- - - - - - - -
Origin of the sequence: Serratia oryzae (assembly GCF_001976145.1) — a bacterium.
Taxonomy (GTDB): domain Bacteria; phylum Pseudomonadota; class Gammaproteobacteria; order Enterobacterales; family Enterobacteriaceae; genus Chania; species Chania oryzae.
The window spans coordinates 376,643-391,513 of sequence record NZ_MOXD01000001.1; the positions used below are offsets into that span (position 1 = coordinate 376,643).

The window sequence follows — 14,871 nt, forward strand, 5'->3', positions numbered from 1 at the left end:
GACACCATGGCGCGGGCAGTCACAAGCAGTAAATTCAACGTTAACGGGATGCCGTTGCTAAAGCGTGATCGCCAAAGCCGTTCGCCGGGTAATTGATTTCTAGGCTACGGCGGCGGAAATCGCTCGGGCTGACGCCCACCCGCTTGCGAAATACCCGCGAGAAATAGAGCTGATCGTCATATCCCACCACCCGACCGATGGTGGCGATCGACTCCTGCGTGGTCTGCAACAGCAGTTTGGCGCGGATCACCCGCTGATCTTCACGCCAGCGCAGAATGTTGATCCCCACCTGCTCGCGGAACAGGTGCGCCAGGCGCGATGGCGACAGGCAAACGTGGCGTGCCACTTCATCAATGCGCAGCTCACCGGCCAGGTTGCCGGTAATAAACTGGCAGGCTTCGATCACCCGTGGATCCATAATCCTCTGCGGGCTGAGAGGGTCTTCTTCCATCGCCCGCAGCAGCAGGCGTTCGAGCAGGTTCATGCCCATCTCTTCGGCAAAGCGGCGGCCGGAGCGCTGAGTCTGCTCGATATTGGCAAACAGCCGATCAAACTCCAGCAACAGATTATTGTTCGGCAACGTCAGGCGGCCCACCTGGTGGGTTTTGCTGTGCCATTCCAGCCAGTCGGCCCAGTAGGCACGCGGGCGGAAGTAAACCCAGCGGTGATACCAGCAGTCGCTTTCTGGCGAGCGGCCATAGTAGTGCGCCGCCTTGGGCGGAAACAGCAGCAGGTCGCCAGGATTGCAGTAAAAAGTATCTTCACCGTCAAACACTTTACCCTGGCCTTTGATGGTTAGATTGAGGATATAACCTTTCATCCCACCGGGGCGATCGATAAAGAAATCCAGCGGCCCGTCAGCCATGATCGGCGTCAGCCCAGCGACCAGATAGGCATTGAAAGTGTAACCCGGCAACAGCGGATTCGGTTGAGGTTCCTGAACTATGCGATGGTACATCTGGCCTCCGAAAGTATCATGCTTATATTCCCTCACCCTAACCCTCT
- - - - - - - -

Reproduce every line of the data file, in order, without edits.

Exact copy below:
Origin of the sequence: Serratia oryzae (assembly GCF_001976145.1) — a bacterium.
Taxonomy (GTDB): domain Bacteria; phylum Pseudomonadota; class Gammaproteobacteria; order Enterobacterales; family Enterobacteriaceae; genus Chania; species Chania oryzae.
The window spans coordinates 376,643-391,513 of sequence record NZ_MOXD01000001.1; the positions used below are offsets into that span (position 1 = coordinate 376,643).

The window sequence follows — 14,871 nt, forward strand, 5'->3', positions numbered from 1 at the left end:
GACACCATGGCGCGGGCAGTCACAAGCAGTAAATTCAACGTTAACGGGATGCCGTTGCTAAAGCGTGATCGCCAAAGCCGTTCGCCGGGTAATTGATTTCTAGGCTACGGCGGCGGAAATCGCTCGGGCTGACGCCCACCCGCTTGCGAAATACCCGCGAGAAATAGAGCTGATCGTCATATCCCACCACCCGACCGATGGTGGCGATCGACTCCTGCGTGGTCTGCAACAGCAGTTTGGCGCGGATCACCCGCTGATCTTCACGCCAGCGCAGAATGTTGATCCCCACCTGCTCGCGGAACAGGTGCGCCAGGCGCGATGGCGACAGGCAAACGTGGCGTGCCACTTCATCAATGCGCAGCTCACCGGCCAGGTTGCCGGTAATAAACTGGCAGGCTTCGATCACCCGTGGATCCATAATCCTCTGCGGGCTGAGAGGGTCTTCTTCCATCGCCCGCAGCAGCAGGCGTTCGAGCAGGTTCATGCCCATCTCTTCGGCAAAGCGGCGGCCGGAGCGCTGAGTCTGCTCGATATTGGCAAACAGCCGATCAAACTCCAGCAACAGATTATTGTTCGGCAACGTCAGGCGGCCCACCTGGTGGGTTTTGCTGTGCCATTCCAGCCAGTCGGCCCAGTAGGCACGCGGGCGGAAGTAAACCCAGCGGTGATACCAGCAGTCGCTTTCTGGCGAGCGGCCATAGTAGTGCGCCGCCTTGGGCGGAAACAGCAGCAGGTCGCCAGGATTGCAGTAAAAAGTATCTTCACCGTCAAACACTTTACCCTGGCCTTTGATGGTTAGATTGAGGATATAACCTTTCATCCCACCGGGGCGATCGATAAAGAAATCCAGCGGCCCGTCAGCCATGATCGGCGTCAGCCCAGCGACCAGATAGGCATTGAAAGTGTAACCCGGCAACAGCGGATTCGGTTGAGGTTCCTGAACTATGCGATGGTACATCTGGCCTCCGAAAGTATCATGCTTATATTCCCTCACCCTAACCCTCT